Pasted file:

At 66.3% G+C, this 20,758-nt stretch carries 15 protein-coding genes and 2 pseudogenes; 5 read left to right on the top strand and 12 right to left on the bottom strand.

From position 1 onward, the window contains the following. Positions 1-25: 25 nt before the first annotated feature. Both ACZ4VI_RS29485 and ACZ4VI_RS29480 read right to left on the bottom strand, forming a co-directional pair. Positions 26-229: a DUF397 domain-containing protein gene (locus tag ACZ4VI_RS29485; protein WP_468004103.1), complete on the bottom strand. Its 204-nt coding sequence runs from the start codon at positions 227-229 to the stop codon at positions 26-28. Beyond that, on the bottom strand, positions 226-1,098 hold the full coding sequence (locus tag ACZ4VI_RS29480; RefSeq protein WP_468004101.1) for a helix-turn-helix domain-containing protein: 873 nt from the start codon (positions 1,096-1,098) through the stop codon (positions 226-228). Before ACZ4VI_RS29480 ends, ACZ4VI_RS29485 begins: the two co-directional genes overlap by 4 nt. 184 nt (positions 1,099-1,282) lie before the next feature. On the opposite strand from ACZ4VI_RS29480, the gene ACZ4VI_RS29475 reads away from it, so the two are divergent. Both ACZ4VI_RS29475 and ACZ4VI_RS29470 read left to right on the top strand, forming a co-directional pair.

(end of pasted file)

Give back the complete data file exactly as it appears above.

At 66.3% G+C, this 20,758-nt stretch carries 15 protein-coding genes and 2 pseudogenes; 5 read left to right on the top strand and 12 right to left on the bottom strand.

From position 1 onward, the window contains the following. Positions 1-25: 25 nt before the first annotated feature. Both ACZ4VI_RS29485 and ACZ4VI_RS29480 read right to left on the bottom strand, forming a co-directional pair. Positions 26-229: a DUF397 domain-containing protein gene (locus tag ACZ4VI_RS29485; protein WP_468004103.1), complete on the bottom strand. Its 204-nt coding sequence runs from the start codon at positions 227-229 to the stop codon at positions 26-28. Beyond that, on the bottom strand, positions 226-1,098 hold the full coding sequence (locus tag ACZ4VI_RS29480; RefSeq protein WP_468004101.1) for a helix-turn-helix domain-containing protein: 873 nt from the start codon (positions 1,096-1,098) through the stop codon (positions 226-228). Before ACZ4VI_RS29480 ends, ACZ4VI_RS29485 begins: the two co-directional genes overlap by 4 nt. 184 nt (positions 1,099-1,282) lie before the next feature. On the opposite strand from ACZ4VI_RS29480, the gene ACZ4VI_RS29475 reads away from it, so the two are divergent. Both ACZ4VI_RS29475 and ACZ4VI_RS29470 read left to right on the top strand, forming a co-directional pair.